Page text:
Thanks for your comments Mike. Your support is much appreciated! I can tell you that the investigation report is nearing completion, which will then go to the Norwegian authorities. We will let the public know that outcome as soon as possible.




    Thanks for the update. I just hope they’ll be treated fairly when compared with New Zealanders who commit similar crimes, rather than be judged by the media frenzy that seems to have resulted from nightly news having had “shocking” pictures they could show of immature foreigners having fun playing with guns and shooting New Zealand stuff, even though much shown in that video was legal albeit distressing or insulting for many people. I’m sure it’ll be treated fairly in the end, but the $100,000 figure with 12 months jail has been thrown around a lot, and I have an impression that some people assume they’ll now have to get something comparable, if they can even be brought in front of a justice system. But surely there would have to be far worse things for a maximum penalty than to shoot 2 Kereru, and then a gamebird out of season and with the wrong kind of firearm, wouldn’t there? Otherwise what happens to a person who does something worse?

    I don’t know if this is the perfect place to bring this up, but I wonder if DOC and other interested agencies could attempt to provide more information for people about their obligations at the point of arrival when they enter New Zealand?

    There’s this case, where the guys are at least claiming they didn’t realise what they did was illegal (maybe, maybe not). I guess I’m also thinking of recent high profile things like people trying to smuggle out geckos. A tourist who vandalised a gate protecting an historic site had her blog post nailed by the media, gleefully attracting hundreds of out-of-control angry comments on her blog — the weight of everyone mad at all inconsiderate tourists — for something that was probably just a dumb thing she’d done without realising the significance. Numerous visitors go tramping ill equipped and require rescues (not to imply that locals don’t), or use back-country huts without paying fees because they decided before they started that it was all free or was so cheap and un-checked they couldn’t be bothered paying, and so on.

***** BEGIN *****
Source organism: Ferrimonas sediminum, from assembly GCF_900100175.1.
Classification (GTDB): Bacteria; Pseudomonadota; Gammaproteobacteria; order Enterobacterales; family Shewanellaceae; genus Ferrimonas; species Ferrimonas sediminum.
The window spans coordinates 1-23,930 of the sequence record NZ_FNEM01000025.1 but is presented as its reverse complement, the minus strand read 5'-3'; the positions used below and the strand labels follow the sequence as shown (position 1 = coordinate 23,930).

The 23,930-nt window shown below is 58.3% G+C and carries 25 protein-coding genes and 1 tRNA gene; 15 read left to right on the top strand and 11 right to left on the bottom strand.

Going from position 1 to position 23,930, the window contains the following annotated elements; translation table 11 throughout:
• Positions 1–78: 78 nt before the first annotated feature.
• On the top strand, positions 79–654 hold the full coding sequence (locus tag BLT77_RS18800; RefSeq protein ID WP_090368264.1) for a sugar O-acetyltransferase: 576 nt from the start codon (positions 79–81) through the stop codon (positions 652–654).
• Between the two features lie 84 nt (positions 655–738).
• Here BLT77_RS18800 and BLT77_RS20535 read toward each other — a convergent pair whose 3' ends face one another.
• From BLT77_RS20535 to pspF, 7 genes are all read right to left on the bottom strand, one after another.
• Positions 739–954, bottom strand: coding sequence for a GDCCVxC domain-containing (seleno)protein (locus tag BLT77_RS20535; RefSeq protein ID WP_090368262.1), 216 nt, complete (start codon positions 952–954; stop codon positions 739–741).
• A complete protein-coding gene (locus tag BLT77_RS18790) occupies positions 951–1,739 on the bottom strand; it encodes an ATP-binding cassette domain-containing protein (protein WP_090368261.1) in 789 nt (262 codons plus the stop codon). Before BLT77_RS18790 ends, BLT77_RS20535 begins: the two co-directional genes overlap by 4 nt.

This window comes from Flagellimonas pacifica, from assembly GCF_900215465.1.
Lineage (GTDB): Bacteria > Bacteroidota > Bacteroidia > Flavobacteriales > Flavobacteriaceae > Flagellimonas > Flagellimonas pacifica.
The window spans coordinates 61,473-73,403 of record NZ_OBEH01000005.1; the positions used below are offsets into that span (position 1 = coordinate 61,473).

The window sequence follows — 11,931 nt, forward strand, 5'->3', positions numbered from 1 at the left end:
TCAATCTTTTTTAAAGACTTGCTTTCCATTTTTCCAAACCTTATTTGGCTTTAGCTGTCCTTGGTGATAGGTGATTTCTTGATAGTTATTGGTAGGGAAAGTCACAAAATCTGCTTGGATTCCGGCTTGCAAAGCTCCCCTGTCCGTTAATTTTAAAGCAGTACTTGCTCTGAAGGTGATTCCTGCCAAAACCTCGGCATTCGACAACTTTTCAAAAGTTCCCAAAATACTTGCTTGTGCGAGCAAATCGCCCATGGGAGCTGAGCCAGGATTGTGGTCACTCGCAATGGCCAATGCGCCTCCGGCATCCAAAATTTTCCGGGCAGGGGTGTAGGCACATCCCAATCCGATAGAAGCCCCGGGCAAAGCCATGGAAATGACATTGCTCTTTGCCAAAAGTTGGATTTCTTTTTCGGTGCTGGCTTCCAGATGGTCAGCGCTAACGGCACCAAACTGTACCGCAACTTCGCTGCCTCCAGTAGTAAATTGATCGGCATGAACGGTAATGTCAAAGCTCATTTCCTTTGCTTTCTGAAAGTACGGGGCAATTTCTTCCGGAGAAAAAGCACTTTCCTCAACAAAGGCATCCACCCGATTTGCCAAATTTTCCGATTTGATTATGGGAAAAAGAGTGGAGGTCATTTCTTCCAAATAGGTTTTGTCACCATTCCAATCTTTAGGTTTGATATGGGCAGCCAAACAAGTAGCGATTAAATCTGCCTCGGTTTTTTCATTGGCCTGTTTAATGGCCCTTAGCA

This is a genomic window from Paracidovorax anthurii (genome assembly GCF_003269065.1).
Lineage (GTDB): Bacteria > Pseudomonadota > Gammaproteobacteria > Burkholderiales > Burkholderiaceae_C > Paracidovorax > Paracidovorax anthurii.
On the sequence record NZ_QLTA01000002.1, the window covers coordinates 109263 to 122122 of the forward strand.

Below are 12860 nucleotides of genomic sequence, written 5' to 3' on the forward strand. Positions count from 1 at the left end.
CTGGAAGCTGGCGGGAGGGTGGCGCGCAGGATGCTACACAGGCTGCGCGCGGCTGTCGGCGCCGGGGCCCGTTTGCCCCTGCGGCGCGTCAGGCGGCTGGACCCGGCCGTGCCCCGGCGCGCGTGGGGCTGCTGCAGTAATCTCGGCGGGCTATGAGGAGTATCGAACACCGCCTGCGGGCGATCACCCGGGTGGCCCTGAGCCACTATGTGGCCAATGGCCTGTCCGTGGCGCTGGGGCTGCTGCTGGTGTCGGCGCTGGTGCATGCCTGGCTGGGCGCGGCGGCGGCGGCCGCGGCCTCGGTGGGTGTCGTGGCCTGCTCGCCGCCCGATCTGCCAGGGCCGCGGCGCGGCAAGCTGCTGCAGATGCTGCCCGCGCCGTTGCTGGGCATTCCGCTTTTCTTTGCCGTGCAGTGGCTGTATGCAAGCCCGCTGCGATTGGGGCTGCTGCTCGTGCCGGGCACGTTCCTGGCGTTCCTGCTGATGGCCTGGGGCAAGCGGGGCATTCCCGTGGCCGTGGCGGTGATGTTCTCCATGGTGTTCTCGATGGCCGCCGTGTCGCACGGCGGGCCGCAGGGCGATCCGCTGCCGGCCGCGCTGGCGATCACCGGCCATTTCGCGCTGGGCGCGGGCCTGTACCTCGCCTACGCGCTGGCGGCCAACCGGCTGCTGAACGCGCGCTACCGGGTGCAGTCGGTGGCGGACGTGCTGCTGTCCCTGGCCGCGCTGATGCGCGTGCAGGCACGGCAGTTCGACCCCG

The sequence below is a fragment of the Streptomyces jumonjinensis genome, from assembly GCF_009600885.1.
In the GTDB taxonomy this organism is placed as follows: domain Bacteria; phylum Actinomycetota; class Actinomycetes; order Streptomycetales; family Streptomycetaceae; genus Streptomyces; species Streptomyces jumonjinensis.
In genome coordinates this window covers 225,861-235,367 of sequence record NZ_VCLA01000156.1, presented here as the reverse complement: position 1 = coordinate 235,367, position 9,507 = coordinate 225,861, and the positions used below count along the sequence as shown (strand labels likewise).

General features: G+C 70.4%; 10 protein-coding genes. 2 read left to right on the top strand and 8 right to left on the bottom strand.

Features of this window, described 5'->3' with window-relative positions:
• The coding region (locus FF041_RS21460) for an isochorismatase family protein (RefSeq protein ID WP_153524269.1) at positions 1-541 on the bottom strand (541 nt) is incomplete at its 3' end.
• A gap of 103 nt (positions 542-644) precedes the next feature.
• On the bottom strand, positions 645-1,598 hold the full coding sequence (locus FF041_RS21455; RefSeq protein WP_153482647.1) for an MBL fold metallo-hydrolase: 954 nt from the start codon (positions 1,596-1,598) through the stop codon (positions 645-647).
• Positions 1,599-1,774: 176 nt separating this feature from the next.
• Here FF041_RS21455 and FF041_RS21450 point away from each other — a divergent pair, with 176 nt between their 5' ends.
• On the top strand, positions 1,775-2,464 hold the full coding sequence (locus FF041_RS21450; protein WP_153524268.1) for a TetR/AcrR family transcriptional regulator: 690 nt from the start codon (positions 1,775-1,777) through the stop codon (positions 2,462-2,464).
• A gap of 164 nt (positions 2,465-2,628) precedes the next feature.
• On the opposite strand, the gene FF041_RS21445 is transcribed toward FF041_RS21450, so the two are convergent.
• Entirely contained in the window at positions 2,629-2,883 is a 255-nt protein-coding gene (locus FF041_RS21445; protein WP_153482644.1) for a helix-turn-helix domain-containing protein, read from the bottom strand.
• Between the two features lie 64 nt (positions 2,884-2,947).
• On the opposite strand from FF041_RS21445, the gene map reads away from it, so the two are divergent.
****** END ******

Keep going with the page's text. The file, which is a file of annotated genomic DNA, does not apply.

I’ve flown into Auckland a few times in the last year. There’s heaps of information in-flight and in the airport about biological threats and what not to bring in, as I suppose that’s the immediate problem that customs and immigration officials encounter at the airport. On the other hand there’s virtually no obvious preventative information about how to act or what to expect after stepping onto New Zealand soil outside the airport.

    I suppose many people don’t research much about things like safety and penalties and how to respect local culture before they arrive, and I wonder if arrivals sections of airports could display some pamphlets, or equivalent, to catch the eye of people visiting for certain reasons. eg. With titles like “Essential information for tramping or hunting in New Zealand”, “Essential things to know about committing crimes and sentences in New Zealand”, and so on… Just to remind people to be respectful to places they visit, to point out how seriously certain crimes like animal and plant smuggling are treated, to tell people what, how and when they’re allowed to hunt certain things, and so on.

    Obviously it won’t stop everything. Some people will just ignore such information and warnings regardless, especially going by some of the awfully disrespectful behaviour I’ve seen of some tourists in other countries. On the other hand, it may also trigger a few others to think much more carefully about what they’re intending to do before they do it.

    Anyway, just some thoughts. I’m rambling. Cheers. 🙂